Intent then wrongly focuses the decisionmaker on the competitor, not competition. Intent also wrongly shifts the inquiry from objective to subjective. What antitrust should be concerned about is not the state of mind, but the methods businesses use to compete and the effects of those methods.42 If there is a valid business justification for an action, which does not harm competition, that should be the end of the matter.

It is simply too dangerous to task a jury with distinguishing the intent to create a monopoly anticompetitively from the intent to do so competitively.43 Sound bites from a defendant's business plans or internal memoranda may sound impressive (or aggressive) when read to a jury, but have little bearing on the ultimate question of anticompetitive effects. Relying upon such misleading evidence is likely to increase the costs and burdens of litigation and reduce the accuracy of decisions. Taken to its extreme, intent-based adjudication also could have the following odd effect: Two actors engage in identical conduct, and only one -- the one the jury believes to have been motivated by impure thoughts -- is found liable under Section 2. In a system concerned about effects on competition, that result make little sense.44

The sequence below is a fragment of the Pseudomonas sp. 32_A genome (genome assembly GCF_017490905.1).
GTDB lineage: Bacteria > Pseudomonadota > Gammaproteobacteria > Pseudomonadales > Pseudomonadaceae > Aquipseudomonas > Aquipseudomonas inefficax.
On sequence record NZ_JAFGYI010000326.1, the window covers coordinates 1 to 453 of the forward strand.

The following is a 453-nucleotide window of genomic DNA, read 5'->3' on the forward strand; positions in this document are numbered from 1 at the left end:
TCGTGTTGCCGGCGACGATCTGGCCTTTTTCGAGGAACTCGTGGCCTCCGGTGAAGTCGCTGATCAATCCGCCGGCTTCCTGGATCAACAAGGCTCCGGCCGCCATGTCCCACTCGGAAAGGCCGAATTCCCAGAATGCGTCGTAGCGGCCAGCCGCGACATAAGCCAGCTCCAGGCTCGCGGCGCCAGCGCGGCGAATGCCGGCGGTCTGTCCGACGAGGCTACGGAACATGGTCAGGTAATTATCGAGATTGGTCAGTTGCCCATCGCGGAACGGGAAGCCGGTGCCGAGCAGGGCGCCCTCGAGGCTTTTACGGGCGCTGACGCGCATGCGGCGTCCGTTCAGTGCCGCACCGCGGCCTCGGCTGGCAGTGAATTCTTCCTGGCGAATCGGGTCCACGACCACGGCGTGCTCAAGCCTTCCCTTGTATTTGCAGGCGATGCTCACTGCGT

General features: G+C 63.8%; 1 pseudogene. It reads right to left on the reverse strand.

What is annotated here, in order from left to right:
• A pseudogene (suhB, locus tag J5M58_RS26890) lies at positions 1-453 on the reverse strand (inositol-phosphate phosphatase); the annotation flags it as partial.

Apart from reliance on intent, another troubling trend in Section 2 case law is standardless jury instructions and adjudication. Confederated Tribes of Siletz Indians of Oregon v. Weyerhaeuser, 411 F.3d 1030 (9th Cir. 2005), provides an example. In Weyerhaeuser, a lumber company claimed that its competitor had engaged in "predatory bidding" in driving it from the market. The jury was instructed on this claim as follows:

One of [plaintiff's] contentions in this case is that [defendant] purchased more logs than it needed or paid a higher price for logs than necessary, in order to prevent [plaintiff] from obtaining the logs [it] needed at a fair price. If you find this to be true, you may regard it as anticompetitive.45